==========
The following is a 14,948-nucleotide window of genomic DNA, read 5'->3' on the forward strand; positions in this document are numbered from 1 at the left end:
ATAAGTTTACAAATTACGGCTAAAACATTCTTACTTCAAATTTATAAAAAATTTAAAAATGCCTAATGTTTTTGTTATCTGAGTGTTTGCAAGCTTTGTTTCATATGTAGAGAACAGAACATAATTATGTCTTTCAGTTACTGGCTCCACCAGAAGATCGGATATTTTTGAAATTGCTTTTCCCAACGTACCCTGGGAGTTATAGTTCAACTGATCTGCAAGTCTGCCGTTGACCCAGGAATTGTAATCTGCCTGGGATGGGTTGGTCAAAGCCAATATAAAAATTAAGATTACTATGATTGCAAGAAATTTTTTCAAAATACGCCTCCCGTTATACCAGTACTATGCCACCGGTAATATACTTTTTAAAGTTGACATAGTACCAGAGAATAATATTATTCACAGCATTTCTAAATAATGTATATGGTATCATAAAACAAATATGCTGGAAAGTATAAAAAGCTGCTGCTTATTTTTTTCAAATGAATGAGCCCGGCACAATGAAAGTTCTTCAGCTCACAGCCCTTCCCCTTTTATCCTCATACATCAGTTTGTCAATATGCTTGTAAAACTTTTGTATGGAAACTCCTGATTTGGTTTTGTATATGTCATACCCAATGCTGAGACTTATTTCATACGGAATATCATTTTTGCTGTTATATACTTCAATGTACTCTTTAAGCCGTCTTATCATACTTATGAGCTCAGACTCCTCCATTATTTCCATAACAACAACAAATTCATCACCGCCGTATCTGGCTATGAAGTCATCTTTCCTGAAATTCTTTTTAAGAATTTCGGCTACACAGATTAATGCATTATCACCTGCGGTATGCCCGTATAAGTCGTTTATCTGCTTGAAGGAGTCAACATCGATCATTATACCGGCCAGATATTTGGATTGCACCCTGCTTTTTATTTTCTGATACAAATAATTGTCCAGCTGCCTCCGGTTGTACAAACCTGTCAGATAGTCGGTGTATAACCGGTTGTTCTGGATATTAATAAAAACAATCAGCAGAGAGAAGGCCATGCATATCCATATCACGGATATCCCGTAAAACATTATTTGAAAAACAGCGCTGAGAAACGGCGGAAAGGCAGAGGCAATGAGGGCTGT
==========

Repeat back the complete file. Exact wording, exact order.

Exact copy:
The following is a 14,948-nucleotide window of genomic DNA, read 5'->3' on the forward strand; positions in this document are numbered from 1 at the left end:
ATAAGTTTACAAATTACGGCTAAAACATTCTTACTTCAAATTTATAAAAAATTTAAAAATGCCTAATGTTTTTGTTATCTGAGTGTTTGCAAGCTTTGTTTCATATGTAGAGAACAGAACATAATTATGTCTTTCAGTTACTGGCTCCACCAGAAGATCGGATATTTTTGAAATTGCTTTTCCCAACGTACCCTGGGAGTTATAGTTCAACTGATCTGCAAGTCTGCCGTTGACCCAGGAATTGTAATCTGCCTGGGATGGGTTGGTCAAAGCCAATATAAAAATTAAGATTACTATGATTGCAAGAAATTTTTTCAAAATACGCCTCCCGTTATACCAGTACTATGCCACCGGTAATATACTTTTTAAAGTTGACATAGTACCAGAGAATAATATTATTCACAGCATTTCTAAATAATGTATATGGTATCATAAAACAAATATGCTGGAAAGTATAAAAAGCTGCTGCTTATTTTTTTCAAATGAATGAGCCCGGCACAATGAAAGTTCTTCAGCTCACAGCCCTTCCCCTTTTATCCTCATACATCAGTTTGTCAATATGCTTGTAAAACTTTTGTATGGAAACTCCTGATTTGGTTTTGTATATGTCATACCCAATGCTGAGACTTATTTCATACGGAATATCATTTTTGCTGTTATATACTTCAATGTACTCTTTAAGCCGTCTTATCATACTTATGAGCTCAGACTCCTCCATTATTTCCATAACAACAACAAATTCATCACCGCCGTATCTGGCTATGAAGTCATCTTTCCTGAAATTCTTTTTAAGAATTTCGGCTACACAGATTAATGCATTATCACCTGCGGTATGCCCGTATAAGTCGTTTATCTGCTTGAAGGAGTCAACATCGATCATTATACCGGCCAGATATTTGGATTGCACCCTGCTTTTTATTTTCTGATACAAATAATTGTCCAGCTGCCTCCGGTTGTACAAACCTGTCAGATAGTCGGTGTATAACCGGTTGTTCTGGATATTAATAAAAACAATCAGCAGAGAGAAGGCCATGCATATCCATATCACGGATATCCCGTAAAACATTATTTGAAAAACAGCGCTGAGAAACGGCGGAAAGGCAGAGGCAATGAGGGCTGT